A boom in the production of biofuel was under way in 2007, where 75 refineries produced the biofuel ethanol from corn (maize). The construction was expected to double existing capacity and the demand for corn pushed its price so high that American farmers planted more land with the crop than they had in a generation.
Biofuel was perceived as a beneficial alternate to petroleum or other fossil fuels as the price of petroleum rose during the year to record levels and worldwide concern increased about how greenhouse gas emissions from petroleum derived fuels were contributing to climate change in the form of global warming.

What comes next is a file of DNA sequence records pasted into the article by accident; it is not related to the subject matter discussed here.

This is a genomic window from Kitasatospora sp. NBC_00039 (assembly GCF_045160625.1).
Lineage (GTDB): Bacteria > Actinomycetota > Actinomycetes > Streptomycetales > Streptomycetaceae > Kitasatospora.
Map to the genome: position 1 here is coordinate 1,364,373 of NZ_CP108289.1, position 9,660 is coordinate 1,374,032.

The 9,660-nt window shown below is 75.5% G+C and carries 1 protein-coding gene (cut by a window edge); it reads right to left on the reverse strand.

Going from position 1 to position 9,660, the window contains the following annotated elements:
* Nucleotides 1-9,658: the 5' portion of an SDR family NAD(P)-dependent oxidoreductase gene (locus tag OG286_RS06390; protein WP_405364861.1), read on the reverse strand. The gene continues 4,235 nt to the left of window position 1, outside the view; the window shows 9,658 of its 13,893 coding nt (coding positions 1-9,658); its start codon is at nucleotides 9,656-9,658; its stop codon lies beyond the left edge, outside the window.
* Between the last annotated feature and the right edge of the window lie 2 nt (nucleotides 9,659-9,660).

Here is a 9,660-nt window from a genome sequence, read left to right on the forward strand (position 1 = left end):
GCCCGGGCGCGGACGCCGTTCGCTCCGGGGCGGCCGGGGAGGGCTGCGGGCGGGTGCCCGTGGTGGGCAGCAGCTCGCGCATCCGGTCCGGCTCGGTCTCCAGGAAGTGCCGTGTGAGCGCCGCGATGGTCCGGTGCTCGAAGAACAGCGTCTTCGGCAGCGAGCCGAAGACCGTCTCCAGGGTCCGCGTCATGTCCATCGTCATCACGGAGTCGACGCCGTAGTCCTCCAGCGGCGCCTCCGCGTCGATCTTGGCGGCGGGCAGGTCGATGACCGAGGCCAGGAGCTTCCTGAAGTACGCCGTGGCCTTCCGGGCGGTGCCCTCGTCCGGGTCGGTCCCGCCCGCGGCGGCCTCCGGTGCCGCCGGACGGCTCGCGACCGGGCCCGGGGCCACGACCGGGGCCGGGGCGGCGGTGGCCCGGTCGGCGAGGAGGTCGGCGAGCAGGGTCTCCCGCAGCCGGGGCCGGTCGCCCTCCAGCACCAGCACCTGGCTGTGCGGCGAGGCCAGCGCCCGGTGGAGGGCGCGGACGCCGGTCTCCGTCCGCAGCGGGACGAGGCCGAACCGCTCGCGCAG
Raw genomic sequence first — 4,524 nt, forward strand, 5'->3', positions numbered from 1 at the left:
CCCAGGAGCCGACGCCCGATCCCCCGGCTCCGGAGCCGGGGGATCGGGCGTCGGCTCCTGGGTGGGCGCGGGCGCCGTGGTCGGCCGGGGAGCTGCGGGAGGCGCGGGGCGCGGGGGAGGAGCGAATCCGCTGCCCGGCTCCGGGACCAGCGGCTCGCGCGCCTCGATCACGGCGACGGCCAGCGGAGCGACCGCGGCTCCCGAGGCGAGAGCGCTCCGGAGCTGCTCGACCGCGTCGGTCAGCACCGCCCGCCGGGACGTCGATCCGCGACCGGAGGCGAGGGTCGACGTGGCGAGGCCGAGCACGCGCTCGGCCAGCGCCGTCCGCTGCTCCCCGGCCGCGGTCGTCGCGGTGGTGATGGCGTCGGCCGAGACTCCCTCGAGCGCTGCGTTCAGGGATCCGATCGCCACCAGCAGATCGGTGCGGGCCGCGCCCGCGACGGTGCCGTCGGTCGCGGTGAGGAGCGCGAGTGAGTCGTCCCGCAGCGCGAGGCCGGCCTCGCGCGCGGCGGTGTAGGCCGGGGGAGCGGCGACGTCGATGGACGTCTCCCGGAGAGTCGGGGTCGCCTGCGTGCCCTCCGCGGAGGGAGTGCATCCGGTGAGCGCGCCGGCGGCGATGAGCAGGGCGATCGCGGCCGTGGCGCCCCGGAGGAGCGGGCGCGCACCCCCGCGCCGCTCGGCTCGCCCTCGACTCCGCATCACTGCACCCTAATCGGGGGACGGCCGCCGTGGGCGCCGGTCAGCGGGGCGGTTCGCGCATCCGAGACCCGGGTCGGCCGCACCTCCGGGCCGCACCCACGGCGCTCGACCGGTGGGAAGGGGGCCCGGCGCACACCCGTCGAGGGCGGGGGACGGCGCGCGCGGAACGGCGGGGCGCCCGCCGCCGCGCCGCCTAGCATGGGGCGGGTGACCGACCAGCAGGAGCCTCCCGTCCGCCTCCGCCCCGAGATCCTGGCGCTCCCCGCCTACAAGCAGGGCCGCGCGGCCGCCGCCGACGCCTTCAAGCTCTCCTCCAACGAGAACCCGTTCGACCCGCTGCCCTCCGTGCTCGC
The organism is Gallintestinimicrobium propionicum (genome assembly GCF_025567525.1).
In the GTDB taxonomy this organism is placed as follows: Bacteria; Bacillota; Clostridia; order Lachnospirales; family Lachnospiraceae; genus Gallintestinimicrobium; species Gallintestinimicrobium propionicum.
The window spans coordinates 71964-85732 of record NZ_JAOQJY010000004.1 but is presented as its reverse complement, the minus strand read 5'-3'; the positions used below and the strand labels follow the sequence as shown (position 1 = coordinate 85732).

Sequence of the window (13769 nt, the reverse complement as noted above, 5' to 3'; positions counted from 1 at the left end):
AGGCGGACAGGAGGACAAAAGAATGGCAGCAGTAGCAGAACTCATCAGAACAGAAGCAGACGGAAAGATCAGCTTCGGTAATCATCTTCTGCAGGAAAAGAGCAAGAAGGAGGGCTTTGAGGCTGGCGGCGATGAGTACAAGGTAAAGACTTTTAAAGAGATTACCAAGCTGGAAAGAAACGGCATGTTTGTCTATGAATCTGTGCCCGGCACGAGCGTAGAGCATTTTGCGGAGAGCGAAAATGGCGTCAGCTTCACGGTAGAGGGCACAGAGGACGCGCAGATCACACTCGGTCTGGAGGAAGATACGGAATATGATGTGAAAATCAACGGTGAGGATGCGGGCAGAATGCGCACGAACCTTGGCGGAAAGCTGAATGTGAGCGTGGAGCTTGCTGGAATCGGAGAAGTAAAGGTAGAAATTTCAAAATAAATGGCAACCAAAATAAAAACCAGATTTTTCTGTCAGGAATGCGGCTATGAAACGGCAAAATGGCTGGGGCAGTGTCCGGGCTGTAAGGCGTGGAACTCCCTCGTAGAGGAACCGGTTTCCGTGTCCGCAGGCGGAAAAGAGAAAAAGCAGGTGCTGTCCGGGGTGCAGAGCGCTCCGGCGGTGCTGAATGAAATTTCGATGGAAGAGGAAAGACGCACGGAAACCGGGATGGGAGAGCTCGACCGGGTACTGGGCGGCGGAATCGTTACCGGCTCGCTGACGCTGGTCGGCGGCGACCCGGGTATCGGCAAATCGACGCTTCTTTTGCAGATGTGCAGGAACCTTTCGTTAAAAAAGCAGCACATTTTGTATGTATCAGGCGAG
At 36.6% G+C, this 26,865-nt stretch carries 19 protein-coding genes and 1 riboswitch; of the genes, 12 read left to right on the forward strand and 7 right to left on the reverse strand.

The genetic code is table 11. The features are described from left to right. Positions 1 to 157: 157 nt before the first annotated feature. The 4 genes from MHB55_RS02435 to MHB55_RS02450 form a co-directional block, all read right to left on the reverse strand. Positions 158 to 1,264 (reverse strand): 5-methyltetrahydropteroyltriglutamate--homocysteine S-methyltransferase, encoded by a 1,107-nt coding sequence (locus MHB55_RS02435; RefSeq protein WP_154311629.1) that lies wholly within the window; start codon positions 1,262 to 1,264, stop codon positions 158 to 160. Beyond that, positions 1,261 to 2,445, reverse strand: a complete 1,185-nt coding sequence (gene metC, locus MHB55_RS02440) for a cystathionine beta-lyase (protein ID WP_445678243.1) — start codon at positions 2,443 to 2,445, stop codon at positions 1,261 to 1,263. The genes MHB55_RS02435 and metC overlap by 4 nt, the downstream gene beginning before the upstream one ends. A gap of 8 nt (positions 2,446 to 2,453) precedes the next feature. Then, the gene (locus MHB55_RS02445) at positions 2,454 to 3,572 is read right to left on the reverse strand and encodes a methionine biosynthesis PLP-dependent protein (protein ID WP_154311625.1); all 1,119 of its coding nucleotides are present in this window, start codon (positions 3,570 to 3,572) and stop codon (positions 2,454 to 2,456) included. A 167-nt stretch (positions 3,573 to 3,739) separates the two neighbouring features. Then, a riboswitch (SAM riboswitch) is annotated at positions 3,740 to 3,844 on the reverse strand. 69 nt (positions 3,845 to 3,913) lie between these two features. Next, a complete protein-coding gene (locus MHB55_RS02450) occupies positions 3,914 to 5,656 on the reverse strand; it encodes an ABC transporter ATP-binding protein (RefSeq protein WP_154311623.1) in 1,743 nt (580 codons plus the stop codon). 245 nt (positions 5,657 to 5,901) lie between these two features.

Despite the perceived economic and environmental benefits, many critics were expressing concerns about the scope of the expansion of certain biofuels because of their potential to create new problems (Time Almanac,"Biofuels-The Next Great Source of Energy?," by Clarence Lehman, (2009) p.7).
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